Sunday, August 03, 2003

Some music reviews you won’t find in Country Yossi magazine:

The reviews are excessively nasty, and I do wish that the tone was different, but ultimately, I think that they are for the most part accurate.

The Philharmonic Experience: The Music of Rabbi Michel Twersky (Jewish Alternative Movement)
"Twerski is a prominent Hasidic rabbi from Milwaukee, known for his settings of the liturgy as much for his leadership and warmth. Recently, the Milwaukee Symphony performed arrangements of some of his compositions. This CD, however, uses a pickup group composed of Israel Philharmonic players conducted by Zeev Dorman, pianist Daniel Beliavsky and tenor Avromie Flam, performing charts by Yisroel Lamm. The result is infuriating. Twerski's melodies are charming and simple, the work of a man who is not a professional musician but who clearly has the soul of a tzadik. Lamm's arrangements are flatulent pseudo-Broadway bombast, a perfect complement to Flam's posturing vocals, drenched in fake emotion. The orchestra plays exceptionally well, but to what purpose? It is unusual for a record to make me angry. This record did that by insulting the music it purports to showcase. Rating: no stars, with a heartfelt apology to Rabbi Twerski."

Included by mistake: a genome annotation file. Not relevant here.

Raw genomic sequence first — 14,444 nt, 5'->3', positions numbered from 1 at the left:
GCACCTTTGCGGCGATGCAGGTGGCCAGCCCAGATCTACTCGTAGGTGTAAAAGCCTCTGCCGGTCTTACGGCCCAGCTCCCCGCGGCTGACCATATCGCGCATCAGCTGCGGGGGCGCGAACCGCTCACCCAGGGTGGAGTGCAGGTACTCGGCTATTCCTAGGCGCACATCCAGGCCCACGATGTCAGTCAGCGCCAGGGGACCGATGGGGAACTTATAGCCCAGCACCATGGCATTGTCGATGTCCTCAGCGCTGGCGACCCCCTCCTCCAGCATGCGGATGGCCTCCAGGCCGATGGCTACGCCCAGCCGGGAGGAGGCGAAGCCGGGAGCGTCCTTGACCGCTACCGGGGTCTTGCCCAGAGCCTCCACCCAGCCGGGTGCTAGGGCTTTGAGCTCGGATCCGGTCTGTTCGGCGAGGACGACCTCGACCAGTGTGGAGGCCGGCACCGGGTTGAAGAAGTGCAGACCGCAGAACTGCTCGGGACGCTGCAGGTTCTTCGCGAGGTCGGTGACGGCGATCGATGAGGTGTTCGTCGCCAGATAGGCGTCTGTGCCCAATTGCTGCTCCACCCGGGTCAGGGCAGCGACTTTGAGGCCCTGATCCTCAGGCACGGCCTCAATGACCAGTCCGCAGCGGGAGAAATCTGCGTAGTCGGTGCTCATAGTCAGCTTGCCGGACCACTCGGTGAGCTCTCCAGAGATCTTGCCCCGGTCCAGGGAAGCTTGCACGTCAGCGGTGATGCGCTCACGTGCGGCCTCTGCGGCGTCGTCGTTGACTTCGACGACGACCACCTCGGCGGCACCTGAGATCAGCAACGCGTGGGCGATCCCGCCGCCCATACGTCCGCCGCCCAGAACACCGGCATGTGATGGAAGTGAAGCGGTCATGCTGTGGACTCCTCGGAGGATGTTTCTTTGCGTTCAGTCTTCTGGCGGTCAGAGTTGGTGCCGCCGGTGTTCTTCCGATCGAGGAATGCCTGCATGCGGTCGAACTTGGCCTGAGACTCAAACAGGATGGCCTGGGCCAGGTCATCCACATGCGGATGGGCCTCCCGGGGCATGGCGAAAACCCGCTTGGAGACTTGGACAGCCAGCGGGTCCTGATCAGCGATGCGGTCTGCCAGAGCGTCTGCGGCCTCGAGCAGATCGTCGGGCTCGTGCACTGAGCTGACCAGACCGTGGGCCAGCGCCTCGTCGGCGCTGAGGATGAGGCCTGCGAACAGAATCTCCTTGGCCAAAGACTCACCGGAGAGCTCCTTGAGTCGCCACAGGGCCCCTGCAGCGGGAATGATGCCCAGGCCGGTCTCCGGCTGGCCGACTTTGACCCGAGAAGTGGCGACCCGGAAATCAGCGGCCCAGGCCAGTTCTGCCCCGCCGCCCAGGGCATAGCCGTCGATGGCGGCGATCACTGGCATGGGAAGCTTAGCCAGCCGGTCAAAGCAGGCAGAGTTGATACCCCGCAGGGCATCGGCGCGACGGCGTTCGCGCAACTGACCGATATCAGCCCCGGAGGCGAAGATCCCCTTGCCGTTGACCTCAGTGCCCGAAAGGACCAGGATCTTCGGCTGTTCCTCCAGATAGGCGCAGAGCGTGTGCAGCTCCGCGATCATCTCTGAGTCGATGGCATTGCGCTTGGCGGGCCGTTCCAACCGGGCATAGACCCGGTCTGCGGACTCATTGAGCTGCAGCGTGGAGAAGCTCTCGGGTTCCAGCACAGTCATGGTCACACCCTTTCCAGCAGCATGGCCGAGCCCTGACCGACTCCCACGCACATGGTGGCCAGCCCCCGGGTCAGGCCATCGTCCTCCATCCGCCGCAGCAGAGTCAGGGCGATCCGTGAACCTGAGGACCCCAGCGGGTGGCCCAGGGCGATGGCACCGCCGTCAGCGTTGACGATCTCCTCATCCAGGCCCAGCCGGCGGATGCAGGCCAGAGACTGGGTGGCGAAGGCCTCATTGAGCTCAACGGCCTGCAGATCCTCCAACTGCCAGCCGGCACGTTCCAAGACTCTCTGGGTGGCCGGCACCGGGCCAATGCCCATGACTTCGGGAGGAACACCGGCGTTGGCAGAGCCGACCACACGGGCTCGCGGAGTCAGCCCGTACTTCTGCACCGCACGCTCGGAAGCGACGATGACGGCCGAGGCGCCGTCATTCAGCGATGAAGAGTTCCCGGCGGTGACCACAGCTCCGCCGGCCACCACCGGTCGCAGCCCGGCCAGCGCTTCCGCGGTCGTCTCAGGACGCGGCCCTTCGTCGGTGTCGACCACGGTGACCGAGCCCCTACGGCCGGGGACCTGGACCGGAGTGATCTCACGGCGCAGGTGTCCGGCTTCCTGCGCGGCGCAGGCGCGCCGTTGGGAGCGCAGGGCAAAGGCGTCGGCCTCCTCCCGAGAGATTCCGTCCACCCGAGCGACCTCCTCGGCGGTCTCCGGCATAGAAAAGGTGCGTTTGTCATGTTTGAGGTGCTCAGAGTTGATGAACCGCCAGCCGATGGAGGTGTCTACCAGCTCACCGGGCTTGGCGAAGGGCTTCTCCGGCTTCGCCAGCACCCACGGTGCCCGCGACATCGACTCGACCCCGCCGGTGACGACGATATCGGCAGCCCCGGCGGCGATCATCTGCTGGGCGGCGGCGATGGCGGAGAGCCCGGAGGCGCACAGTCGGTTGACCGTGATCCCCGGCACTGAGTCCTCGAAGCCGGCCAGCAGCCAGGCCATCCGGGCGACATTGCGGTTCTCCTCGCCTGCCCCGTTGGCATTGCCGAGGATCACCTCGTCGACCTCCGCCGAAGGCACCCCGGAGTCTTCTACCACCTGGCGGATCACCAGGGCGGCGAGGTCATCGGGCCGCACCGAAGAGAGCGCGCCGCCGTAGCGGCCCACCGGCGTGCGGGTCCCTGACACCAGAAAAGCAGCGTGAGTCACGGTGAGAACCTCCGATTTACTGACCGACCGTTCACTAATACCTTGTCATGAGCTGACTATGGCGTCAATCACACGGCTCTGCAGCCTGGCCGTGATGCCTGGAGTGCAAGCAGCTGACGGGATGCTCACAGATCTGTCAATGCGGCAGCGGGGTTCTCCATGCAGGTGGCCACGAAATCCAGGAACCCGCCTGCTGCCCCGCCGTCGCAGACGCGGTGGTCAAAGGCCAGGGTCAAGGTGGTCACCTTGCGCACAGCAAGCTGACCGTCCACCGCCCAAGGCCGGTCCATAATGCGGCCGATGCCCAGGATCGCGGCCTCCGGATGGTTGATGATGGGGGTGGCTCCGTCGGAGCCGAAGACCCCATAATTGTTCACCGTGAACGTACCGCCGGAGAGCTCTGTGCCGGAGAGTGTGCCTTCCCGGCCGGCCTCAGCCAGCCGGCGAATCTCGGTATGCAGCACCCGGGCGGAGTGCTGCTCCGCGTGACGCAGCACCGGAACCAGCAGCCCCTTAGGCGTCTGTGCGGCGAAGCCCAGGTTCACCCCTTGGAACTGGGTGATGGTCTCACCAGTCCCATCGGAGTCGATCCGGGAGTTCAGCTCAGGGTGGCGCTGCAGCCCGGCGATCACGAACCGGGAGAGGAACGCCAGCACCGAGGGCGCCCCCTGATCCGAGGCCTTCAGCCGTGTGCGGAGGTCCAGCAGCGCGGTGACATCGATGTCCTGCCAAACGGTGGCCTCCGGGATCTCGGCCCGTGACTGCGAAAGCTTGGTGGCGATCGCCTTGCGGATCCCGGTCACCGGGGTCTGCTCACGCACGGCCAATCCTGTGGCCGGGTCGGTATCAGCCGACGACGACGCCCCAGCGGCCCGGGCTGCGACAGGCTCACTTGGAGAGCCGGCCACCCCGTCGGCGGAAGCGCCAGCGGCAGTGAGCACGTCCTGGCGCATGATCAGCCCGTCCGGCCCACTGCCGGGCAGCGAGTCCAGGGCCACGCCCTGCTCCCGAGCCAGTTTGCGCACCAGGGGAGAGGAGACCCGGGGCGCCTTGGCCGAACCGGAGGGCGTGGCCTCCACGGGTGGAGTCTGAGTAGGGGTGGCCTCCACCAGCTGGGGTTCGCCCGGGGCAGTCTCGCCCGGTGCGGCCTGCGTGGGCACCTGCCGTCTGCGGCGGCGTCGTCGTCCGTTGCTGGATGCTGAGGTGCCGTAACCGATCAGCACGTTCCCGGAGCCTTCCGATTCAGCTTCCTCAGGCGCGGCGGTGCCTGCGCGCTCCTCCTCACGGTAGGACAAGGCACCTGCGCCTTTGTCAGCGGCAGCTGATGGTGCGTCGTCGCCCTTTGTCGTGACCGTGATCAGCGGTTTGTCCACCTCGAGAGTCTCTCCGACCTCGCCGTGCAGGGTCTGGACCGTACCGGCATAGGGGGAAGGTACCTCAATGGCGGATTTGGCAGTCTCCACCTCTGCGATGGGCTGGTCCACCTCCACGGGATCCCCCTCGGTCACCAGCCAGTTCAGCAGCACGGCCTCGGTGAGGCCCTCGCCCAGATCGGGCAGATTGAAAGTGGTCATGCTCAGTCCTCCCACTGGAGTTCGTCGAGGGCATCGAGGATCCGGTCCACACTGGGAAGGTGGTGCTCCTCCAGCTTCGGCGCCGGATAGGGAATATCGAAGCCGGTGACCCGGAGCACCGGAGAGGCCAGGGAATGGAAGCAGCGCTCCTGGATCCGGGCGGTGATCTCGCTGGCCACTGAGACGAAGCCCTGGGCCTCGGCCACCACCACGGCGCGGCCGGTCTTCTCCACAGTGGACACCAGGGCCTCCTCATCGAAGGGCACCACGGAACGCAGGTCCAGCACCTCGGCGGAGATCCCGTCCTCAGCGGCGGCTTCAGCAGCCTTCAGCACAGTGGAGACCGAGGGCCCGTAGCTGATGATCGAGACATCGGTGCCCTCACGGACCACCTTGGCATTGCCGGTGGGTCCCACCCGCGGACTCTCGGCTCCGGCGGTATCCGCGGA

And this brief review of Rabbi Moshe Shur's: "Renaissance" (Hillel):
"Imitation Carlebach meets "smooth jazz." Nightmarish. Rating: no stars."

Interestingly, though, he likes Williger’s Carlebach Friday Night (Sameach) :
Williger set out to recreate the Carlebach kabbalat shabbat repertoire and, despite the presence of a synth and electric keyboards, he manages the job quite nicely. Whats missing, of course, is Reb Shlomo's particular brand of ruakh and his storytelling, but the music is here and well performed. Williger's voice is not much more than serviceable, but if you are into Carlebach you won't have a big problem with it. The "Titkabel" is particularly spirited. Rating: 4 stars.

Update: For some reason the latter two links aren't working right now, but, if you Google "George Robinson Shur" and "George Robinson Williger" you'll find them.